An ankle sprain is one of the most common sports injuries and is also the most frequently re-injured. Treament includes reducing symptoms of pain and swelling followed by mobility, strengthening, proprioception and sport specific exercises.
- Symptoms & diagnosis
- Causes & anatomy
- Complications & avulsion sprain
Sprained ankle symptoms & diagnosis
You often know instantly if you have sprained your ankle. The foot turns inwards under the weight of the body causing Instant pain around the ankle joint, specifically on the outside of the ankle where the damaged ligaments are located.
Swelling or bruising can appear immediately or may sometimes take up to 48 hours to develop, depending on the structures damaged and the severity of the sprain. Ankle sprains are graded 1, 2 or 3.
How bad is my ankle sprain?
Grade 1 is a mild injury with some pain but little or no swelling. The ankle may feel stiff and the athlete may be some difficulty in walking or running. However, they will most likely be able to finish the training session or game. In grade 1 sprains, the ligaments are usually stretched rather than completely torn and recover relatively quickly, usually somewhere between 2 and 4 weeks.
Grade 2 sprains cause moderate to severe pain. The athlete will be unable to continue running and will probably find it very difficult to walk. Minor bruising and swelling may occur either immediately, or over the following 48 hours. The ankle will feel stiff and may feel unstable as a result of torn ligament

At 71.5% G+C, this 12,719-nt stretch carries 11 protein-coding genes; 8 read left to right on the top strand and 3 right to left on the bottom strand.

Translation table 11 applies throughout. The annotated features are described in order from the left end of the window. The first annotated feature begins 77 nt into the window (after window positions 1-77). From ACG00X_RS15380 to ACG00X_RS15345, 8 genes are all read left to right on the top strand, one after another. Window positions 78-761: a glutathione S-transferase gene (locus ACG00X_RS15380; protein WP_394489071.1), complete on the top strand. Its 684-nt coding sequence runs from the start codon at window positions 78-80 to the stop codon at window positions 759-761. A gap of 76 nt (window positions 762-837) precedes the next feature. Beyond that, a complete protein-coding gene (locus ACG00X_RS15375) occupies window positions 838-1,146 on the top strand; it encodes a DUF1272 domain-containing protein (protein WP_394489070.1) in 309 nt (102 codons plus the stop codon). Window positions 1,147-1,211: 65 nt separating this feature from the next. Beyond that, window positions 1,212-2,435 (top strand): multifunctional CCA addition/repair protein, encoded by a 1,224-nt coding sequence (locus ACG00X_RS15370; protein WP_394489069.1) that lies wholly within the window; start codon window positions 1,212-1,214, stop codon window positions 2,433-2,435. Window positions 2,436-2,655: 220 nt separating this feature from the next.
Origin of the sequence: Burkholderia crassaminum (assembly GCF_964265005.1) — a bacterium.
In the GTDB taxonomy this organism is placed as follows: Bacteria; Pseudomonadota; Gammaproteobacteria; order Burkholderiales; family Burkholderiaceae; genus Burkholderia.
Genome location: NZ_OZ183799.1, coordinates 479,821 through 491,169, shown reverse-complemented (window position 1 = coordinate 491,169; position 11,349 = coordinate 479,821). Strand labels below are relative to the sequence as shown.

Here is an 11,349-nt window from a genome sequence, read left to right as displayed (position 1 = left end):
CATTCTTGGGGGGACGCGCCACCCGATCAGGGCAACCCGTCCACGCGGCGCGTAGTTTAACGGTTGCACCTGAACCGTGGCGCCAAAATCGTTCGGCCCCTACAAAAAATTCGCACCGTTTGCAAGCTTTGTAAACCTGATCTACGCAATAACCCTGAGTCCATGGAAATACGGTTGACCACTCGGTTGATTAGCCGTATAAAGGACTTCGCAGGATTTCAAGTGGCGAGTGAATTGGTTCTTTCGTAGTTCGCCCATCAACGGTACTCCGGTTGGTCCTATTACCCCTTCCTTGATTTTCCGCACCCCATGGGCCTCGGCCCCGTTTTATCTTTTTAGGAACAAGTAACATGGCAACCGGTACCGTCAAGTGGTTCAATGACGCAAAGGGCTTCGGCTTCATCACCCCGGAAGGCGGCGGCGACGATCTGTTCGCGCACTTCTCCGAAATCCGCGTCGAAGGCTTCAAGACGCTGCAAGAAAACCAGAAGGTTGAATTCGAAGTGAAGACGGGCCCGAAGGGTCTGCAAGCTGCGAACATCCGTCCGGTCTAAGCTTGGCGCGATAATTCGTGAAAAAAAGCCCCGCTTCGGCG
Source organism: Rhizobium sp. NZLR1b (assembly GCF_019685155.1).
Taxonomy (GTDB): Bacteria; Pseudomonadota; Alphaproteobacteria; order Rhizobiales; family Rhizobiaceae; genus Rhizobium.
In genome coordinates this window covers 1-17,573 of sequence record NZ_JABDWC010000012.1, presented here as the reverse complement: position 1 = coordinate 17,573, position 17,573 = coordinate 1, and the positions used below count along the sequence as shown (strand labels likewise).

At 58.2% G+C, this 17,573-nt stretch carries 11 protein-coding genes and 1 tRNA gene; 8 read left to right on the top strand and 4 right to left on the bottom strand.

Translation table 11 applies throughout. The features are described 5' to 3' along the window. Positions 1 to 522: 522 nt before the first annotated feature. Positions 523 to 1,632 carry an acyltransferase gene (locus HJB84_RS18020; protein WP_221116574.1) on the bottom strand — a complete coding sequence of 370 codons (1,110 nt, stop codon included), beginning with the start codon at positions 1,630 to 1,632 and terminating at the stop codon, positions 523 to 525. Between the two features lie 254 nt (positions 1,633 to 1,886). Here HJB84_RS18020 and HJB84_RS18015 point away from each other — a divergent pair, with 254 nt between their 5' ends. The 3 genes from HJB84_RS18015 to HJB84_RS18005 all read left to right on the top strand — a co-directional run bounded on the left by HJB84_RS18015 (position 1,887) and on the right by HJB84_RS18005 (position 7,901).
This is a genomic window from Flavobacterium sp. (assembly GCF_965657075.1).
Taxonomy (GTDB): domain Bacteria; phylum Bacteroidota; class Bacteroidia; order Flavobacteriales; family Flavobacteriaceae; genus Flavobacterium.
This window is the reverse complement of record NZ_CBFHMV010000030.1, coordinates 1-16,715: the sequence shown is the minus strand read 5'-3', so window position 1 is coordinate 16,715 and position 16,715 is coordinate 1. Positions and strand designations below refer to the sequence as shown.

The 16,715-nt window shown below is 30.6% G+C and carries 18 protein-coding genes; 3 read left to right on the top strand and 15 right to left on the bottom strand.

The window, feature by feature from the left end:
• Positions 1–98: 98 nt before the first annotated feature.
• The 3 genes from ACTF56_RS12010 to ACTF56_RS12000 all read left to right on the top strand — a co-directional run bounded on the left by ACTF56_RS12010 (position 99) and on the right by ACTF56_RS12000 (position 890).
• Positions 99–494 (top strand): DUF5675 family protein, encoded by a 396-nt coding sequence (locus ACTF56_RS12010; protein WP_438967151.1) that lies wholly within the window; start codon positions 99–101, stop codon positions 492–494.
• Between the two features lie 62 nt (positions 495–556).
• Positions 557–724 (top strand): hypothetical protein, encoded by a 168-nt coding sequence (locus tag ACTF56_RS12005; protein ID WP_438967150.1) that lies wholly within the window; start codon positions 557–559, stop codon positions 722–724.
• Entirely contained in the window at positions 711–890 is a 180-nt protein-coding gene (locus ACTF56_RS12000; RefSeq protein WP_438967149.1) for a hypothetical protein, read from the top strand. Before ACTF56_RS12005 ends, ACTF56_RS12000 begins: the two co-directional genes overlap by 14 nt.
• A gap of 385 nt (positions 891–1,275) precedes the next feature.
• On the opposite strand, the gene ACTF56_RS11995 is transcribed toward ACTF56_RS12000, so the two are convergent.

Grade 3 is a complete, or near complete tear of the ligament. There will be immediate, severe ankle pain and the ankle will feel very unstable and weak. Swelling occurs immediately, with bruising often developing over the following 48 hours. Grade three sprains should be assessed in a hospital and often require an x-ray to rule out fractures. Severe ankle sprains (grade 3) can take up to 3 months to recover.
Sprained ankle assessment
A professional therapist or Doctor will use a range of techniques to help assess a sprained ankle. These will include range of motion, palpation (feeling), resisted muscle tests and specific assessment tests. Special tests to assess damage to ankle ligaments include:
- “Anterior drawer test” will be used to assess the ATFL ligament
- “Talar Tilt” test will be used to test the CFL ligament
- External rotation and squeeze tests will be used to assess the high ankle ligaments (syndesmosis complex)
Ankle sprain causes & anatomy
The ankle is supported by a number of ligaments which connect bone to bone. The main ligaments involved in a sprained ankle are the tibiofibular and the calcaneofibular ligaments on the outside of the ankle. Muscles on the inside and outside of the leg attach to the bones via tendons, also provide support and stability to the joint.
Inversion sprains vs eversion sprains
An inversion sprain is most common. The ankle rolls outwards as the sole of the foot turns inwards stretching or tearing the supporting ligaments on the outside of the ankle. An eversion sprain is less common and usually occurs in conjuntion with a fracture to the end of the fibula bone. As a result the ankle rolls inwards flattening the foot and stretching ligaments on the inside of the ankle. Mild sprains may only damage one of the ligaments whereas a more severe sprain can damage two or three.
What causes a sprained ankle?